Joe Manchin moves to end delay in adding new EV tax credit rules

Joe Manchin moves to end delay in adding new EV tax credit rules

On Wednesday, Senator Joe Manchin introduced legislation that will end the delay in adding new restrictions to the consumer tax credit for electric vehicles.

The West Virginia Democrat took a shot at the Treasury Department in a move to temporarily delay the stipulations regarding the manufacturing and sourcing of minerals for EV batteries.

The senator said that it is unacceptable that the U.S. Treasury has failed to issue updated guidance for the 30 D electric vehicle tax credits and continues to make the full $7,500 credits available without meeting the clear requirements in the Inflation Reduction Act. The Treasury Department did not meet the statutory deadline of December 31, 2022 to release guidance for the 30 D credit, and have created an opportunity to circumvent stringent supply chain requirements included in the IRA. The Senate Energy and Natural Resources Committee has introduced the American Vehicle Security Act to direct the department to implement the 30 D new vehicle tax credits for vehicles based on the law, which require compliance with battery and battery material sourcing requirements as of January 1, 2023, according to Manchin, chair of the Senate Energy and Natural Resources Committee.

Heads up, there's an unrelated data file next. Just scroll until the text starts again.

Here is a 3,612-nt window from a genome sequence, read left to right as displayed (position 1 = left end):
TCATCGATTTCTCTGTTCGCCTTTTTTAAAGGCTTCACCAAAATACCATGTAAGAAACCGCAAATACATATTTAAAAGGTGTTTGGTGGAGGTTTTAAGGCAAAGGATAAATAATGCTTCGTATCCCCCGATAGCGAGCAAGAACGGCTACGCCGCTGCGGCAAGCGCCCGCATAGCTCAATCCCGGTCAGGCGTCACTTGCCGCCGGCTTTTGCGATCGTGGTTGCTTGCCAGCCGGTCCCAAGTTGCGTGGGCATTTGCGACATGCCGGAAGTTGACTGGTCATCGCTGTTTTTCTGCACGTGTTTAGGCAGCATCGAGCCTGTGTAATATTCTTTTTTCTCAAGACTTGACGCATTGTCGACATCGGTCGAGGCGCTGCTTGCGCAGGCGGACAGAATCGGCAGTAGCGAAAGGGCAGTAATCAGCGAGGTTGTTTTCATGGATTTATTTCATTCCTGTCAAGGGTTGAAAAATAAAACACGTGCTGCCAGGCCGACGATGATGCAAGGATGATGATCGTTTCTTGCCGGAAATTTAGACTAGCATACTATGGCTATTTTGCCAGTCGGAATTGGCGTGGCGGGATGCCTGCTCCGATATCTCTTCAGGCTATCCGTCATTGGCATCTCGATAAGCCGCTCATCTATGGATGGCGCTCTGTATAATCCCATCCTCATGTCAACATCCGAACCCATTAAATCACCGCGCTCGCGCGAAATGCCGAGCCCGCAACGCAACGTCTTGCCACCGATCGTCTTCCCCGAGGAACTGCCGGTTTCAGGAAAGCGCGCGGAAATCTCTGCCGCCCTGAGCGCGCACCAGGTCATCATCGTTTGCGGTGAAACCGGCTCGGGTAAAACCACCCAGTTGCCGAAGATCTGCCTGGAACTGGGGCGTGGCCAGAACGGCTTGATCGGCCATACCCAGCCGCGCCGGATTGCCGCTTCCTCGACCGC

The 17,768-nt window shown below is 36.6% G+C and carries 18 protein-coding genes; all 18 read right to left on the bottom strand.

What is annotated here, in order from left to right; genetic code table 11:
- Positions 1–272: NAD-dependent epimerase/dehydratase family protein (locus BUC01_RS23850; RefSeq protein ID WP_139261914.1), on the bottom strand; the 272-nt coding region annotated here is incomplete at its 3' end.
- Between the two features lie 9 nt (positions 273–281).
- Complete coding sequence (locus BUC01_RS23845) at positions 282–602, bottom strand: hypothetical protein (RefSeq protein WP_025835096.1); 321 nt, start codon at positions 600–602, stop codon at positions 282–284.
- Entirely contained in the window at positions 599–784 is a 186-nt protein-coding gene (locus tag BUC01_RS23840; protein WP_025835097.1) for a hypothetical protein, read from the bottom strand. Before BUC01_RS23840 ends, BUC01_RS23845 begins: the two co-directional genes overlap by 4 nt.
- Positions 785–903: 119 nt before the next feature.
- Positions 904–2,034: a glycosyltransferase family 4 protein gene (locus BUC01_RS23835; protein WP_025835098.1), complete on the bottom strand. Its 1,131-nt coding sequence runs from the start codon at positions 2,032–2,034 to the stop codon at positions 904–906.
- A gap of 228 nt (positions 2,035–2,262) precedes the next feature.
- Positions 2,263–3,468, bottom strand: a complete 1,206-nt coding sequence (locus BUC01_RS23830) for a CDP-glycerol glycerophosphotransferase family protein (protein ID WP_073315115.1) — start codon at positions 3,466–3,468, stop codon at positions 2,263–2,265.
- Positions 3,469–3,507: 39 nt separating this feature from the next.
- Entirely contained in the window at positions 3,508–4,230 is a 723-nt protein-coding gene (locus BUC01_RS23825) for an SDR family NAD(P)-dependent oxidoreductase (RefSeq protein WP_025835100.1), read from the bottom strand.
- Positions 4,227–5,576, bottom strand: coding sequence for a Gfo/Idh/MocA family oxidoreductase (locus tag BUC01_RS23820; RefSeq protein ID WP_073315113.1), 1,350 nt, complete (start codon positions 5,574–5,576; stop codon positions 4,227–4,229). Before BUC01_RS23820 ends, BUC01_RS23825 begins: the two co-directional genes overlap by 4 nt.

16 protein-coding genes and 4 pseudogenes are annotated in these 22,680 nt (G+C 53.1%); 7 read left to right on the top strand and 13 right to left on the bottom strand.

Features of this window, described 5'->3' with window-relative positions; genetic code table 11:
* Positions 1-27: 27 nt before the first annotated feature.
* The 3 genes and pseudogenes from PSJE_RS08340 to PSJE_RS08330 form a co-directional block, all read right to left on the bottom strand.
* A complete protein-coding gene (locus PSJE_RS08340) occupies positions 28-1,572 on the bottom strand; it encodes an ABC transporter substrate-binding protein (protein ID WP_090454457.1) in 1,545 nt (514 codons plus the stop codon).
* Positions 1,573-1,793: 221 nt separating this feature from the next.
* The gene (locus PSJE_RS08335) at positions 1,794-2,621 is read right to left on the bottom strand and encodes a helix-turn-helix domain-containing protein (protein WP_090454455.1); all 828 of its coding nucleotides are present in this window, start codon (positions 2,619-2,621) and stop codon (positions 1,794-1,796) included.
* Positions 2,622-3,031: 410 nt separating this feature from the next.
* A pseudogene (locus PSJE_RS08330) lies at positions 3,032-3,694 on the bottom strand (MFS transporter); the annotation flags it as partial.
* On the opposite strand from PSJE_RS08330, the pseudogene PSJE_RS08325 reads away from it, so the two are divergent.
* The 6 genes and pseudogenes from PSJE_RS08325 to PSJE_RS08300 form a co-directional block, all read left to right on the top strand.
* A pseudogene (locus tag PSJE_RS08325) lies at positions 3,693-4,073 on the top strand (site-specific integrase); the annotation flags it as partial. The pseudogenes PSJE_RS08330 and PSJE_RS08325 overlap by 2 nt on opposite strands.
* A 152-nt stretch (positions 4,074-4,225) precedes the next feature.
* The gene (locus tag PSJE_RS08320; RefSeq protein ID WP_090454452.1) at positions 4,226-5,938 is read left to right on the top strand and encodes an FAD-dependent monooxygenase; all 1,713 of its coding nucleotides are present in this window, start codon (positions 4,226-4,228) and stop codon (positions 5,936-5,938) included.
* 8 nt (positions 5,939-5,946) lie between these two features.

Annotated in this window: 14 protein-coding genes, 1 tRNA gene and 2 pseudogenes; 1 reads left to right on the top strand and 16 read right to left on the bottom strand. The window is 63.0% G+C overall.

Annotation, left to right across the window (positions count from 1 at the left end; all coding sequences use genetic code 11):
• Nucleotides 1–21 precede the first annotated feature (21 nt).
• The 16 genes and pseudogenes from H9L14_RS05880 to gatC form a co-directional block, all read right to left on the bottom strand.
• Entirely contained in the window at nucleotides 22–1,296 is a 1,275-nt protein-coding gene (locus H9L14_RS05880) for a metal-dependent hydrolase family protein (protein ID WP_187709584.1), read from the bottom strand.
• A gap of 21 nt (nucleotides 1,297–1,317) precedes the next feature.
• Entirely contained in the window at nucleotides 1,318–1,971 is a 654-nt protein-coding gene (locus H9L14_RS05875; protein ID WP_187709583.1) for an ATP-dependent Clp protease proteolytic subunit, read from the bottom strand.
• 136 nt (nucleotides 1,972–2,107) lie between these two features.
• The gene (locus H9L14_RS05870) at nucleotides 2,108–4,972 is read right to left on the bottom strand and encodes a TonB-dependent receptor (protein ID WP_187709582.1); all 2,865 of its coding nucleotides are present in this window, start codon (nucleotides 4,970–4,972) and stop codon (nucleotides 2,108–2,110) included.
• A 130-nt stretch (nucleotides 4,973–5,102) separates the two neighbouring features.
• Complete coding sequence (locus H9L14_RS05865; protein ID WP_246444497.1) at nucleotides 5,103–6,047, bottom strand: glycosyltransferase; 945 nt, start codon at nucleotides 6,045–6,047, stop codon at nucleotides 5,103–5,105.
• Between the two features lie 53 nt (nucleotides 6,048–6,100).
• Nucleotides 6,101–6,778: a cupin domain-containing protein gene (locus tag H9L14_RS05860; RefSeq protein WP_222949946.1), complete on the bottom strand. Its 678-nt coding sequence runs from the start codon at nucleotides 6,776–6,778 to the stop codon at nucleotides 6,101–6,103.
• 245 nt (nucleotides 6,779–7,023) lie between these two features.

He said it is shameful that the U.S. relies so heavily on foreign suppliers, particularly China, for the batteries that power our electric vehicles, and that the EV tax credits were designed to grow domestic manufacturing and reduce our dependence on foreign supply chains for the critical minerals needed to make EV batteries. Manchin said the country could not continue down this path. I said it before, and it bears repeating that we can't have national security without energy security and energy independence. The IRA and the EV tax credits must be implemented according to the intent of the Congressional intent to ensure that the United States is not beholden to countries that don't share our values, he concluded.

The Treasury Department said in December that guidance on implementation that is necessary for them to take effect would not be ready until March.

The federal government gave up to $7,500 for electric vehicles, allowing consumers to get up to $7,500 in two credits for a new car.

In the Inflation Reduction Act, requirements required that half of the battery components be manufactured or assembled in North America in order to be eligible for a $3,750 credit.